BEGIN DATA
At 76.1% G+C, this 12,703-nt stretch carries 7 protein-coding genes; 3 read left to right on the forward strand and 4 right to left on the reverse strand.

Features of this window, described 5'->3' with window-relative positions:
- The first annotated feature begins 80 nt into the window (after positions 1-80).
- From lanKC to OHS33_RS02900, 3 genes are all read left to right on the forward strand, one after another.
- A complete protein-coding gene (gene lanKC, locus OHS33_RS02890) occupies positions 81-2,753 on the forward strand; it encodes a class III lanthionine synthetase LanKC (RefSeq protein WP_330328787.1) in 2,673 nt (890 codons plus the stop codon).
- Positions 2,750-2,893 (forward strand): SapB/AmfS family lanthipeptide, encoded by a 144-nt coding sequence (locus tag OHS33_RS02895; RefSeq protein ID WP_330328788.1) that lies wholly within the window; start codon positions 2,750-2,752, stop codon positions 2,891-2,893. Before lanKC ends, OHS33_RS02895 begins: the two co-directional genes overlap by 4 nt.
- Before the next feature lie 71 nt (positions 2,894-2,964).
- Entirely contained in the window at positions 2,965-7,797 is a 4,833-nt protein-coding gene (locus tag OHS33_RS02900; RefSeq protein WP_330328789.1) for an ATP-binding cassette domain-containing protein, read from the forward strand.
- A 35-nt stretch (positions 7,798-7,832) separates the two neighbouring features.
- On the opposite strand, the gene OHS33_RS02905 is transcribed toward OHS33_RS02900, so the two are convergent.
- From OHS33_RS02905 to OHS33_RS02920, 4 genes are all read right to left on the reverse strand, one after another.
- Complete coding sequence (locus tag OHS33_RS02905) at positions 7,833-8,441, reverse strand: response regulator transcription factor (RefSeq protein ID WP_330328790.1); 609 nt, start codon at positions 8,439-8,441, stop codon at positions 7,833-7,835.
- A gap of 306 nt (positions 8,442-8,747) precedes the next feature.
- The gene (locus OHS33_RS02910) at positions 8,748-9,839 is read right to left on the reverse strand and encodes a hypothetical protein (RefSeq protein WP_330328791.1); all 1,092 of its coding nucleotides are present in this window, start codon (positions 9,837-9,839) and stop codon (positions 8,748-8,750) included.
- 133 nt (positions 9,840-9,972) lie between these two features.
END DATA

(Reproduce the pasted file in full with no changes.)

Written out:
At 76.1% G+C, this 12,703-nt stretch carries 7 protein-coding genes; 3 read left to right on the forward strand and 4 right to left on the reverse strand.

Features of this window, described 5'->3' with window-relative positions:
- The first annotated feature begins 80 nt into the window (after positions 1-80).
- From lanKC to OHS33_RS02900, 3 genes are all read left to right on the forward strand, one after another.
- A complete protein-coding gene (gene lanKC, locus OHS33_RS02890) occupies positions 81-2,753 on the forward strand; it encodes a class III lanthionine synthetase LanKC (RefSeq protein WP_330328787.1) in 2,673 nt (890 codons plus the stop codon).
- Positions 2,750-2,893 (forward strand): SapB/AmfS family lanthipeptide, encoded by a 144-nt coding sequence (locus tag OHS33_RS02895; RefSeq protein ID WP_330328788.1) that lies wholly within the window; start codon positions 2,750-2,752, stop codon positions 2,891-2,893. Before lanKC ends, OHS33_RS02895 begins: the two co-directional genes overlap by 4 nt.
- Before the next feature lie 71 nt (positions 2,894-2,964).
- Entirely contained in the window at positions 2,965-7,797 is a 4,833-nt protein-coding gene (locus tag OHS33_RS02900; RefSeq protein WP_330328789.1) for an ATP-binding cassette domain-containing protein, read from the forward strand.
- A 35-nt stretch (positions 7,798-7,832) separates the two neighbouring features.
- On the opposite strand, the gene OHS33_RS02905 is transcribed toward OHS33_RS02900, so the two are convergent.
- From OHS33_RS02905 to OHS33_RS02920, 4 genes are all read right to left on the reverse strand, one after another.
- Complete coding sequence (locus tag OHS33_RS02905) at positions 7,833-8,441, reverse strand: response regulator transcription factor (RefSeq protein ID WP_330328790.1); 609 nt, start codon at positions 8,439-8,441, stop codon at positions 7,833-7,835.
- A gap of 306 nt (positions 8,442-8,747) precedes the next feature.
- The gene (locus OHS33_RS02910) at positions 8,748-9,839 is read right to left on the reverse strand and encodes a hypothetical protein (RefSeq protein WP_330328791.1); all 1,092 of its coding nucleotides are present in this window, start codon (positions 9,837-9,839) and stop codon (positions 8,748-8,750) included.
- 133 nt (positions 9,840-9,972) lie between these two features.